The above cited copending applications, Ser. No. 266,278 and Ser. No. 384,1 13 disclose that an arbitrary protein will adhere to a substrate in a monomolecular layer only and that no other arbitrary protein will adhere to the protein layer. On the other hand, the specifically reacting protein to the first protein absorbed onto the substrate will immunologically bond thereto. ln accordance with the teachings of those applications, this discovery is exploited to provide medical diagnostic apparatus in which a substrate having a monomolecular layer of one protein absorbed thereon is used to test suspected solutions for the presence of the specifically reacting protein thereto. If the specifically reacting protein is present in the solution, the slide, after immersion in the solution, has a bimolecular protein layer on the substrate. If the specifically reacting protein be absent from the solution, the slide after immersion, has only the original monomolecular protein layer on the substrate. Optical, electrical, and chemical means for distinguishing between a bimolecular protein layer and a monomolecular protein layer are taught in these related copending applications of Giaever.
In two embodiments of diagnostic apparatus taught in these two related copending applications of Giaever, optical distinction between monomolecular and bimolecular protein layers is made by unaided visual observation of the slide and is further taught therein to pro vide detection sensitivities which are functions of the structure of the slide and of the absolute thickness of the protein layer or layers thereon. Specifically, the diagnostic slide taught by Giaever to comprise a plurality of metal globules attached to a substrate and having a monomolecular protein layer thereon is taught tc have maximum sensitivity for films thinner than 200 A, while the embodiment taught by Giaever to comprise a gold surface substrate is taught to have maximum sensitivity for films exeeding A in thickness. The chemical detection embodiment taught by Giaever involves the use of a substrate having a surface of a material which forms a visible amalgam with mercury and depends for its operation on Giaevers discovery that a mercury drop placed atop a bimolecular protein layer requires approximately ten times as long a time to diffuse therethrough as a mercury drop placed atop a monomolecular protein layer. The electrical detection embodiment taught by Giaever involves the use of an electri cally conductive substrate material and the placing of an electrode atop the protein layer thereon; the capacitance between the two conductive members is then measured and its value is an indication of the thickness of the dielectric protein film separating them and hence, whether such film is monomolecular or biomoleeular. It may, therefore, be seen that the electrical and chemical embodiments taught by Giaever require that the protein to be detected, if present in the solution under test,.form a complete second monomolecular layer on the substrate of the diagnostic slide.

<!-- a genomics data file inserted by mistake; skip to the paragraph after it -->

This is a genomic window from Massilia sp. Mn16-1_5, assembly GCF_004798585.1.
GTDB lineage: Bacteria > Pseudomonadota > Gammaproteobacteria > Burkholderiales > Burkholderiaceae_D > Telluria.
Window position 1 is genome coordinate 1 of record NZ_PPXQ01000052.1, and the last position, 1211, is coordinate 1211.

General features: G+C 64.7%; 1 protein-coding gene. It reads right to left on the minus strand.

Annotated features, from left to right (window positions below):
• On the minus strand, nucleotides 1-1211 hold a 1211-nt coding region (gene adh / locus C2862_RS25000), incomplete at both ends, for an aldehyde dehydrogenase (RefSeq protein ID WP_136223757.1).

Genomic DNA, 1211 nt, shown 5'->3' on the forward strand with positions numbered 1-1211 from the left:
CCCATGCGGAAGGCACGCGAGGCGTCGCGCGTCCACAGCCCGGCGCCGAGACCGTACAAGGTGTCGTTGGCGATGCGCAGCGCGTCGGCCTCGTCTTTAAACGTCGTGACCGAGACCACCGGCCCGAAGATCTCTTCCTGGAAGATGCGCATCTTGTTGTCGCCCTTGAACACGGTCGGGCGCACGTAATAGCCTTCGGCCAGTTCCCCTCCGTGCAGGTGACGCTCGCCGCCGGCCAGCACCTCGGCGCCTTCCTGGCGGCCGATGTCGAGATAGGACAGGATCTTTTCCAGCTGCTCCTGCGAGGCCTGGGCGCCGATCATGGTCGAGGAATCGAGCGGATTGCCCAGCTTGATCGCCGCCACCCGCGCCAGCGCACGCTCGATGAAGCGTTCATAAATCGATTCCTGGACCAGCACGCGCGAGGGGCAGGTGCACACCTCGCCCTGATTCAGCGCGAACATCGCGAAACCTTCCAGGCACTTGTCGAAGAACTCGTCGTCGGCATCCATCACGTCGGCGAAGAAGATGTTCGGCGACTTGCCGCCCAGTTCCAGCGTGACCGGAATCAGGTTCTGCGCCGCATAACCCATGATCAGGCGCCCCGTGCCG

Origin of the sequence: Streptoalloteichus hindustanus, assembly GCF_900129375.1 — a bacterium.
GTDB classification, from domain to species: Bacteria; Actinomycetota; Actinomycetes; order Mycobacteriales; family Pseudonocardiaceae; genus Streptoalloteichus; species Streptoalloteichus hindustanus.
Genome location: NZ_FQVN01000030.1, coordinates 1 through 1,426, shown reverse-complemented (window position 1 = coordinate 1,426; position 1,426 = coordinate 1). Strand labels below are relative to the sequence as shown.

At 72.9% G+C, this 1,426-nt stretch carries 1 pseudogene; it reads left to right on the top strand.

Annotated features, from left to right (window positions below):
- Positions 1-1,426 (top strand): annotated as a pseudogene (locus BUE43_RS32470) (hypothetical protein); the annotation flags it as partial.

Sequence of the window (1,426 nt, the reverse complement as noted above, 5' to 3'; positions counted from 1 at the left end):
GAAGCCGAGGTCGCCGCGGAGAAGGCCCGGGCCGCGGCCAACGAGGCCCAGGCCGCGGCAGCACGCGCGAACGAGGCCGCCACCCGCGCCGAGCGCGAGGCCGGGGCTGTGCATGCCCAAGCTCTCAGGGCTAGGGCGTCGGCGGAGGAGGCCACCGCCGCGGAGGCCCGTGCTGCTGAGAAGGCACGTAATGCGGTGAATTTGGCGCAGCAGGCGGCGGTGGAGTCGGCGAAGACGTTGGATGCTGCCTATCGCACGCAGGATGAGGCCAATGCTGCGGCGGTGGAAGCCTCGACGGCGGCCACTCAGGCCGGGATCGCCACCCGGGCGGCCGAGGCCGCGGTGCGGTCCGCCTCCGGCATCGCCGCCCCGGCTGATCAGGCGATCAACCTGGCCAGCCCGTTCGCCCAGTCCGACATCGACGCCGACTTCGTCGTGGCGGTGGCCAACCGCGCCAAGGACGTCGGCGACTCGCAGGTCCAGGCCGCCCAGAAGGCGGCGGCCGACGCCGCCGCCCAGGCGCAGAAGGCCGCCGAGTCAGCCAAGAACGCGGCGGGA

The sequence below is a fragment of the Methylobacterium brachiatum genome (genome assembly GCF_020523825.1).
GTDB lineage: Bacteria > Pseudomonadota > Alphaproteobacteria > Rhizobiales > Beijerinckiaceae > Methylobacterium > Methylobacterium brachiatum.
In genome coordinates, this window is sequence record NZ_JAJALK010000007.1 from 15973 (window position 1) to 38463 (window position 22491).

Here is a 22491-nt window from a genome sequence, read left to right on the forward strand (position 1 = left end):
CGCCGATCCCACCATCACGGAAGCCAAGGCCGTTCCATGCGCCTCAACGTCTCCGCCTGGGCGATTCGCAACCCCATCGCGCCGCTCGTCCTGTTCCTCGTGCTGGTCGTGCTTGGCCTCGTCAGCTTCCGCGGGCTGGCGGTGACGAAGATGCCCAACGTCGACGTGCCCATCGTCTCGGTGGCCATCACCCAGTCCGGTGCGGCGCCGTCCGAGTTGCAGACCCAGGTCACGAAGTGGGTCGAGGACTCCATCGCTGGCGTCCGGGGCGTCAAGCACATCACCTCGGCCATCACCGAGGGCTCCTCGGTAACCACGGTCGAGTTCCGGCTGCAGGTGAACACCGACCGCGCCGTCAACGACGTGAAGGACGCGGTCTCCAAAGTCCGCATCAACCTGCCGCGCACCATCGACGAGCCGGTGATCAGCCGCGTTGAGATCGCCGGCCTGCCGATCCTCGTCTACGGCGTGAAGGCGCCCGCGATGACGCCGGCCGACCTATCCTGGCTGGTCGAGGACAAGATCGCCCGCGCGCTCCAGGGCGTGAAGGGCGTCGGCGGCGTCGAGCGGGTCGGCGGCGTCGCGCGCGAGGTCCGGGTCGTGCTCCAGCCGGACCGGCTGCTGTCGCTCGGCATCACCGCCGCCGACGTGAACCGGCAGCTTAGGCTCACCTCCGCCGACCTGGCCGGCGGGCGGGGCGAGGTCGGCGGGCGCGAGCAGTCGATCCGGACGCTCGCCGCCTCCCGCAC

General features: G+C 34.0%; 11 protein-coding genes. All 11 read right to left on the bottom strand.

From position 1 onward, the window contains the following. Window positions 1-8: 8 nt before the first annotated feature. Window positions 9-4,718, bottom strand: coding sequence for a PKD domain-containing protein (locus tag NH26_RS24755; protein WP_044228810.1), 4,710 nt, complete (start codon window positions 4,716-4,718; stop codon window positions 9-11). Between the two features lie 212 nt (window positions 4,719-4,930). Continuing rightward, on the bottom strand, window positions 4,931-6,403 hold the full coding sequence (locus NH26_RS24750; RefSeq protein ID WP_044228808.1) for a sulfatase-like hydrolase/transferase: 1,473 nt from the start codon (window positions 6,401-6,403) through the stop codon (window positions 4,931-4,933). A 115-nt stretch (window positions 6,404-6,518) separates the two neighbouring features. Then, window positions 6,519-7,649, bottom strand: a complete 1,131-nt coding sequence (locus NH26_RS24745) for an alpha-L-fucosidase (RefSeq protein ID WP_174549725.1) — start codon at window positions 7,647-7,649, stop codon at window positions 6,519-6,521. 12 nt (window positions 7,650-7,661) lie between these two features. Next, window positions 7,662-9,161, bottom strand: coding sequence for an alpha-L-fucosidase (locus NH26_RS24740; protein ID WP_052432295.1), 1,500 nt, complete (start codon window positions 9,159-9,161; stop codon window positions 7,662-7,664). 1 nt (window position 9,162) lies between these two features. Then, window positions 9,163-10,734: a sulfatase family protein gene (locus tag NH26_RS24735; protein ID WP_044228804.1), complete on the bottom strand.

The techniques and apparatus taught by Giaever provide for rapid, reliable, and inexpensive detection of immunologically reactive particles. However, in the case of the gold surface substrate, the immunologically reactive particles must exceed approximately 20 A in diameter. More significantly, some particles, whose detection is highly significant, are present in physiologic specimens only in highly dilute concentrations. In this case, only a small plurality of such particles become bonded to the diagnostic slide and their detectability is limited.